If you ask a person if they love to drive they say yes unless you ask them if they like to commute in congested traffic at 6 am to go to work. Most rich people don’t drive; they are driven; to work, to events, they live their life in the back of a limousine talking on the phone, partying with their friends, drinking champagne. It is only when they genuinely want to drive that they take their supercar or their luxury vehicle out to the Hamptons.
Have you ever set in your home while watching a show, looking at your clock? You know you have to be somewhere at a certain time, and you’re just trying to finish the show because you won’t be home for another eight hours. This behavior is about to change if Harman has their way.
Samsung and Harman are collaborating on many efforts, and the connected car is integrating car and life. The next chapter of integration is connecting your life to your home, seamlessly. Dr. Mike Peters, President of the Connected Car Division, HARMAN spoke about the inter-connected mobility of ride-sharing.
Imagine a rectangular box-like vehicle, about twelve feet tall, so that you can walk in, and sit down, with each person having their own pod. You sit in your open pod, and you are recognized immediately through your smartphone, and the car connects you to the exact spot you stopped watching your show, and you are once again engrossed in your television show. Those last fifteen minutes of the show are watched in a languorous mood instead of rushing through it to find out who done it. Twenty-five minutes later you are at your destination.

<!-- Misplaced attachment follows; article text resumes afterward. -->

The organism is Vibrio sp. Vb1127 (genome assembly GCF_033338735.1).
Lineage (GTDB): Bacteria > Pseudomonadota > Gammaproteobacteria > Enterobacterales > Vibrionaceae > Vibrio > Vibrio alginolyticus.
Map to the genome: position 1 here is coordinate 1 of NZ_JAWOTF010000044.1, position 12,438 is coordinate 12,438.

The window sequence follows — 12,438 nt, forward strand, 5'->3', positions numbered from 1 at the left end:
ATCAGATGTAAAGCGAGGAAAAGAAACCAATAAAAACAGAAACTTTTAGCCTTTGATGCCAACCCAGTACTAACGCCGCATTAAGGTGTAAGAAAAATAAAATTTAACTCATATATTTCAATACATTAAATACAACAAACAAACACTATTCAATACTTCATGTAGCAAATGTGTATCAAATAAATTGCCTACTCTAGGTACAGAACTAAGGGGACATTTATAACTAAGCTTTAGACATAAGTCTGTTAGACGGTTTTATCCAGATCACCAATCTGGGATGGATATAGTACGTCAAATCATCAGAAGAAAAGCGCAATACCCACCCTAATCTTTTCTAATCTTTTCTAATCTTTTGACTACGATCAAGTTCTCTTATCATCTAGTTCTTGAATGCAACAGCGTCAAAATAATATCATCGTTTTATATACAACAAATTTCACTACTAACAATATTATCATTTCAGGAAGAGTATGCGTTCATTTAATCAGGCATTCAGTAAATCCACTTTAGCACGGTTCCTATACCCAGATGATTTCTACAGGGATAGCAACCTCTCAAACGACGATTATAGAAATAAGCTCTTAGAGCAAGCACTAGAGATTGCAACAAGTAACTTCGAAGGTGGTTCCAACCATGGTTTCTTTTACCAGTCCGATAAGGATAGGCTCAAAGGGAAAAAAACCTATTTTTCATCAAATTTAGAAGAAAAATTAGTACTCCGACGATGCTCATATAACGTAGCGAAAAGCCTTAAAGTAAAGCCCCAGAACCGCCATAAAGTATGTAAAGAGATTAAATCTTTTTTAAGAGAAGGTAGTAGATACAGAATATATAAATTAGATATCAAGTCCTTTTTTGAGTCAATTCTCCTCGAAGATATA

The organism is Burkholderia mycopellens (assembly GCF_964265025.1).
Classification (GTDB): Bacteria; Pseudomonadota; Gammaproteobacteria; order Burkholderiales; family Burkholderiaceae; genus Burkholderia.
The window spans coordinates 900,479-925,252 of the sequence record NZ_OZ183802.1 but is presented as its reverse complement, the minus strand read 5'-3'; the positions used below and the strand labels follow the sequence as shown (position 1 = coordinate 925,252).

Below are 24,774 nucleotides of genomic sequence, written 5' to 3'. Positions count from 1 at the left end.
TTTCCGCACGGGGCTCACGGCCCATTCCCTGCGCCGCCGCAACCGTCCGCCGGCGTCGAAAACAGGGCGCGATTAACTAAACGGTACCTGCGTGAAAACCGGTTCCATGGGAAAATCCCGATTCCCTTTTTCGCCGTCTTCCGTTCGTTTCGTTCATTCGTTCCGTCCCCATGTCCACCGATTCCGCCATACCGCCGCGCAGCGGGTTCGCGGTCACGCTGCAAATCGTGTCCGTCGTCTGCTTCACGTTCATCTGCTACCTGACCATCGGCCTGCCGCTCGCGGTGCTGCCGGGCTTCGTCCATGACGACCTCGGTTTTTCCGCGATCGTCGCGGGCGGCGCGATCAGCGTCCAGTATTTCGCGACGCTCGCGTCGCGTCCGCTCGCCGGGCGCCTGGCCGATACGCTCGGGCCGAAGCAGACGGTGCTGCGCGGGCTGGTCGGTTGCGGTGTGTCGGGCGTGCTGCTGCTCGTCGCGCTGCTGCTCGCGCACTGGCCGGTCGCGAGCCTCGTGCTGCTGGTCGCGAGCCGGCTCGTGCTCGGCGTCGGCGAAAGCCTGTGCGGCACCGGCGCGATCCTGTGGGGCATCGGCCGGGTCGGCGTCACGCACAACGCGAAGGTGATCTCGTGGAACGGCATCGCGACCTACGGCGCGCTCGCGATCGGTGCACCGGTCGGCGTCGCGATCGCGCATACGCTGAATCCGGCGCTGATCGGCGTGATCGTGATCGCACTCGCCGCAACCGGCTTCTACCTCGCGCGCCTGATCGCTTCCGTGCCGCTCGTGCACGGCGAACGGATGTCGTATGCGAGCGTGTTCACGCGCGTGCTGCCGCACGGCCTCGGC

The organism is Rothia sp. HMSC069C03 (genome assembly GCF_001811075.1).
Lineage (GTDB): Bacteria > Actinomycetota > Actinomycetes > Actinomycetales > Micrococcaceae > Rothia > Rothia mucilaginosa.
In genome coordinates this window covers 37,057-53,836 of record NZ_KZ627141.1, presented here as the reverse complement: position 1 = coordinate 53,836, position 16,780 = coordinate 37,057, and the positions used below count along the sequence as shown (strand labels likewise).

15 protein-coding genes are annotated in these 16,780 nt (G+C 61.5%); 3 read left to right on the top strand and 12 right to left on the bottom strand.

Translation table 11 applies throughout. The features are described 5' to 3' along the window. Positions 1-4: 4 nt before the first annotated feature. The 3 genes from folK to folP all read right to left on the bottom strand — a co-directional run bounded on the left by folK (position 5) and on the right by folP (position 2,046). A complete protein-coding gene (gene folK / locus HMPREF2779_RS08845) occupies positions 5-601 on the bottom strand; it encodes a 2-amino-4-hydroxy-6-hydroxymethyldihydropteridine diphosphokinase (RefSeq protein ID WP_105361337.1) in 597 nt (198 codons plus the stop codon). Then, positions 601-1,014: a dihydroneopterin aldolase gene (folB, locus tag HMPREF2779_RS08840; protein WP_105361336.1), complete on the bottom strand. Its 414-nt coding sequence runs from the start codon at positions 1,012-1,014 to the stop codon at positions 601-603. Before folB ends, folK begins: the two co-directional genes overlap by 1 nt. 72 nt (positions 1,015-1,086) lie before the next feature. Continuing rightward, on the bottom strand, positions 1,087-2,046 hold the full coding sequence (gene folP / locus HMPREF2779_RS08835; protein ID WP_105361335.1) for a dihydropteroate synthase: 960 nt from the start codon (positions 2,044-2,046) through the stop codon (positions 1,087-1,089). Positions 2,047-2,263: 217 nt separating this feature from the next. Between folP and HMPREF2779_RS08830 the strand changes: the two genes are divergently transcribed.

THE IN-CAR experience is personalized with an agnostic platform, allowing an Android to be integrated on four displays. Allowing a smartphone to be accessed agnostically is the one way OEMs, and suppliers will be able to create successful future mobility.